Maybe worse than irrelevant. Maybe dangerous. The belief that "your" experience is relevant leads to a nightmare loop. Students who behave, and learn, most like their teachers do the best in classrooms. Teachers see this reflection as proof of their own competence - "The best students are just like me." And thus all who are "different" in any way - race, class, ability, temperament, preferences - are left out of the success story.

The majority of our students do "poorly" in school, do not achieve their potential in school, do not enjoy education. Doing it "the old way," utilizing the old tools, ensures that they never will.
Mobile phones, computers everywhere, hypertext, social networking, collaborative cognition (from Wikipedia on up), Google, text-messaging, Twitter, audiobooks, digital texts, text-to-speech, speech recognition, flexible formatting - these are not "add ons" to the world of education, they are the world of education. This is how humans in this century talk, read, communicate, learn. And learning to use these technologies effectively, efficiently, and intelligently must be at the heart of our educational strategies. These technologies do something else - by creating a flexibility and set of choices unprecedented in human communication - they "enable" a vast part of the population which earlier media forms disabled.

Back in Socrates' time it was all about the information you could remember. With this system very, very few could become "educated." In the ‘Gutenberg era' it was all about how many books you could read and how fast you could decode alphabetical text; this let a few more reach that ‘educated' status - about 35% if you trust all those standardized tests to measure "proficiency."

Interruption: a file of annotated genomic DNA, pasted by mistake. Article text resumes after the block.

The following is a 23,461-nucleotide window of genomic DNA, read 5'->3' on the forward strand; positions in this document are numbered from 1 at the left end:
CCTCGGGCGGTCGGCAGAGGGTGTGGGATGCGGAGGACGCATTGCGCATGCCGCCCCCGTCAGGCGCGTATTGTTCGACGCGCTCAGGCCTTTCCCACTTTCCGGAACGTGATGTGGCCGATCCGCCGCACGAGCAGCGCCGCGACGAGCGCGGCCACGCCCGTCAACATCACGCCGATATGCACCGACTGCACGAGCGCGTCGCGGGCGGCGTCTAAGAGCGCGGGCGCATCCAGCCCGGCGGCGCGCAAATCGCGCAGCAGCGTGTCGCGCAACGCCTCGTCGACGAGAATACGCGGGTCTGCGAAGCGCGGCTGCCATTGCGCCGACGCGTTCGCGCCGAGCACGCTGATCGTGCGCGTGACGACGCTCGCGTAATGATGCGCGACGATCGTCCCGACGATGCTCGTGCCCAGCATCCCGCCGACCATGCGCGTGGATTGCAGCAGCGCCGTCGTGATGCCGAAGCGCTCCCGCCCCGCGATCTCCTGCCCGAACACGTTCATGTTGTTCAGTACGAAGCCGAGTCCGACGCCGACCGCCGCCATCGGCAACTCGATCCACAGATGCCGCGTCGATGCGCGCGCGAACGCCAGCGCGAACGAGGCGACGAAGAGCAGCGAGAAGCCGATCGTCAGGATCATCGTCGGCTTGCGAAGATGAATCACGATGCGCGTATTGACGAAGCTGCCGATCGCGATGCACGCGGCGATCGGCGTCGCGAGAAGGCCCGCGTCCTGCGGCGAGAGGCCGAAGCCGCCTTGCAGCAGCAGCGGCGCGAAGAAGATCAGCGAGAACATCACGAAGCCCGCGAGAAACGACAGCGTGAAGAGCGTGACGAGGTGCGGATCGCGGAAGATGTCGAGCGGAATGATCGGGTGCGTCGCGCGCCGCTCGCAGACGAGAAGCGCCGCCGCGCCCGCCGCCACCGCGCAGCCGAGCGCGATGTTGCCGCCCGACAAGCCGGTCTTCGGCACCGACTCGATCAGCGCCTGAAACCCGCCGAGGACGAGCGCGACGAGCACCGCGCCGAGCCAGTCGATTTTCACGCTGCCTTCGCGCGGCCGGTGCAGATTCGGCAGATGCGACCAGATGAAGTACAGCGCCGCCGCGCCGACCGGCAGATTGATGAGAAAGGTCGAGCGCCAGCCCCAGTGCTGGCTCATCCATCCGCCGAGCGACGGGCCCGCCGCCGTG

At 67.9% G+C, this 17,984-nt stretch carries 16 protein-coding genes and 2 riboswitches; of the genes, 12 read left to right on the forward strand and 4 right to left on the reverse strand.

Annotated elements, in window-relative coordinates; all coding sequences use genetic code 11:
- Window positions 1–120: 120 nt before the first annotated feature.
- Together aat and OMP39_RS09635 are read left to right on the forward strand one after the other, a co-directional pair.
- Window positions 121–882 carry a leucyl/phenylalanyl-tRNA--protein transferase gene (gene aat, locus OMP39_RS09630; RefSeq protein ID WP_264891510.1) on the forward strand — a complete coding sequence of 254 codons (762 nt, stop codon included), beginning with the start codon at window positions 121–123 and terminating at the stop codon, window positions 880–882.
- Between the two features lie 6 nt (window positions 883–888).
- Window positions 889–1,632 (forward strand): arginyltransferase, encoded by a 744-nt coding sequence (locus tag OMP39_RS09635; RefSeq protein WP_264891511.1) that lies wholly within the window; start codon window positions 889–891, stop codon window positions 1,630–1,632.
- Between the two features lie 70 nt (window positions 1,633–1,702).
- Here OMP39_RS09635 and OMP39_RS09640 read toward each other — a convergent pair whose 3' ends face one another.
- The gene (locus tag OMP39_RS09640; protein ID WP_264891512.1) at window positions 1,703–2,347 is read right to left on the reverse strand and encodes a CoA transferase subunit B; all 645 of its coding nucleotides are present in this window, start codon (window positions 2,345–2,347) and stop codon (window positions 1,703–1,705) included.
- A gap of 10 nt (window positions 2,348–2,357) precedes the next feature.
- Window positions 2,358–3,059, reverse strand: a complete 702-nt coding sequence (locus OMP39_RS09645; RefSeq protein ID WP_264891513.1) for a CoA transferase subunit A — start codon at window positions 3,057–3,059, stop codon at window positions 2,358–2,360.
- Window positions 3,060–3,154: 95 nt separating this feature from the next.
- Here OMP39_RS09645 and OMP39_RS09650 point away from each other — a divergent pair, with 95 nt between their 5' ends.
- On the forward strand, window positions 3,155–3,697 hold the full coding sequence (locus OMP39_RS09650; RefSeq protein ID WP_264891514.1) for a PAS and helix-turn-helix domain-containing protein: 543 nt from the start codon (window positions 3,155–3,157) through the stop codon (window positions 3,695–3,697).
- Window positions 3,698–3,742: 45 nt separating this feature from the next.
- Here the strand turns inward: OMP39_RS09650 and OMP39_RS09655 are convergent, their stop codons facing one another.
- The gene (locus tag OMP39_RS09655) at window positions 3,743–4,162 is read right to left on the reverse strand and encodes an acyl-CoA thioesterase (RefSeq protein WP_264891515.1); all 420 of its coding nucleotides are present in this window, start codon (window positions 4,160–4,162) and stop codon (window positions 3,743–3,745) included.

But now it is all about how you learn to find information, how you build your professional and personal networks, how you learn, how to learn - because learning must be continuous. None of this eliminates the need for a base of knowledge - the ability to search, to ask questions, requires a knowledge base, but it dramatically alters both how that knowledge base is developed, and what you need to do with it. This paradigm opens up the ranks of the "educated" in ways inconceivable previously.

Technology is NOT something invented after you were born

Technology is everything humans have created. Books are technology - a rather complex and expensive one actually, for holding and transmitting human knowledge. The schoolroom is technology - the desks, chairs, blackboards, schedule, calendar, paper, pens, and pencils. These are not "good" or "bad," but at this point, they are simply outdated.

Yes, we still have stone carvers. Yes, we still have calligraphers. But we no longer teach students to chase the duck, pluck the feather, and cut the quill. We no longer teach Morse Code. We no longer teach the creation of illuminated manuscripts.

Now we must give up teaching that ink-on-paper is the primary information source. It is not. We must give up insisting that students learn "cursive" writing. Instead, they must learn to text on a Blackberry and dictate intelligibly to their computer. We must toss out our "keyboarding" classes and encourage students to discover their own best ways to input data. We must abandon much of Socrates' memorization and switch to engagement with where data is stored. We must abandon the one-way classroom communication system, be it the lecture or use of the "clicker," and teach with conversation and through modeling learning itself. We must lose the idea that "attention" means students staring at a teacher, or that "attendance" means being in the room, and understand all the differing ways humans learn best. We must stop separating subjects rigidly and adopt the contemporary notion of following knowledge where it leads us.

And we need to start by understanding that we are preparing students for the world that is their future, not the world that is our past.

- Ira Socol

essential related reading from Dr. Jonathan Becker of Virginia Commonwealth University on technology and leadership in education
. You can find my books on

No comments: